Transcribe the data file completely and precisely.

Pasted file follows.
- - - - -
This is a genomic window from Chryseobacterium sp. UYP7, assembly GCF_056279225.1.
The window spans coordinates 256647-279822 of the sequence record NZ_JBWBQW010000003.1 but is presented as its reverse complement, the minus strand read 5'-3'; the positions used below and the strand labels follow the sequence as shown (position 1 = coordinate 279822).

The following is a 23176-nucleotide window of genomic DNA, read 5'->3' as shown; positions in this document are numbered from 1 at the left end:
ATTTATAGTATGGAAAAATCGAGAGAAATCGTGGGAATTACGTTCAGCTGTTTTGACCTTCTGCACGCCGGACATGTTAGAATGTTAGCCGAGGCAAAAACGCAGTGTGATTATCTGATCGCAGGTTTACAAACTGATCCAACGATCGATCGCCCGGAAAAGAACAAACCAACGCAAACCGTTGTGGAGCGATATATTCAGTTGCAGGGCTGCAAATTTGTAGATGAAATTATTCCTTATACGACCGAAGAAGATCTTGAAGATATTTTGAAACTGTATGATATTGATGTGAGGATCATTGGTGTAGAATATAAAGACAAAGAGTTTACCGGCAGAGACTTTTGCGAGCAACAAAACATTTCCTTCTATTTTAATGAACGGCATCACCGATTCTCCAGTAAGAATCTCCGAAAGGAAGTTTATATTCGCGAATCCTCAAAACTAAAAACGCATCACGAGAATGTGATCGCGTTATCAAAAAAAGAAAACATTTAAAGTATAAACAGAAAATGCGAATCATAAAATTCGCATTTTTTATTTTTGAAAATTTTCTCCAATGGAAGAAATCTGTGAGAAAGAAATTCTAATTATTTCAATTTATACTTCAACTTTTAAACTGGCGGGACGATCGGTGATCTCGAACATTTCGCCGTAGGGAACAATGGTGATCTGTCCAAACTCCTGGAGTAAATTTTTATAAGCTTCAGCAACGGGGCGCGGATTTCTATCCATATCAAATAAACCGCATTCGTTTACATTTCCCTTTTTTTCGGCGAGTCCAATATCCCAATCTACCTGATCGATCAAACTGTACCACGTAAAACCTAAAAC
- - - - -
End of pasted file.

This is a genomic window from Chryseobacterium sp. UYP7, assembly GCF_056279225.1.
The window spans coordinates 256647-279822 of the sequence record NZ_JBWBQW010000003.1 but is presented as its reverse complement, the minus strand read 5'-3'; the positions used below and the strand labels follow the sequence as shown (position 1 = coordinate 279822).

The following is a 23176-nucleotide window of genomic DNA, read 5'->3' as shown; positions in this document are numbered from 1 at the left end:
ATTTATAGTATGGAAAAATCGAGAGAAATCGTGGGAATTACGTTCAGCTGTTTTGACCTTCTGCACGCCGGACATGTTAGAATGTTAGCCGAGGCAAAAACGCAGTGTGATTATCTGATCGCAGGTTTACAAACTGATCCAACGATCGATCGCCCGGAAAAGAACAAACCAACGCAAACCGTTGTGGAGCGATATATTCAGTTGCAGGGCTGCAAATTTGTAGATGAAATTATTCCTTATACGACCGAAGAAGATCTTGAAGATATTTTGAAACTGTATGATATTGATGTGAGGATCATTGGTGTAGAATATAAAGACAAAGAGTTTACCGGCAGAGACTTTTGCGAGCAACAAAACATTTCCTTCTATTTTAATGAACGGCATCACCGATTCTCCAGTAAGAATCTCCGAAAGGAAGTTTATATTCGCGAATCCTCAAAACTAAAAACGCATCACGAGAATGTGATCGCGTTATCAAAAAAAGAAAACATTTAAAGTATAAACAGAAAATGCGAATCATAAAATTCGCATTTTTTATTTTTGAAAATTTTCTCCAATGGAAGAAATCTGTGAGAAAGAAATTCTAATTATTTCAATTTATACTTCAACTTTTAAACTGGCGGGACGATCGGTGATCTCGAACATTTCGCCGTAGGGAACAATGGTGATCTGTCCAAACTCCTGGAGTAAATTTTTATAAGCTTCAGCAACGGGGCGCGGATTTCTATCCATATCAAATAAACCGCATTCGTTTACATTTCCCTTTTTTTCGGCGAGTCCAATATCCCAATCTACCTGATCGATCAAACTGTACCACGTAAAACCTAAAAC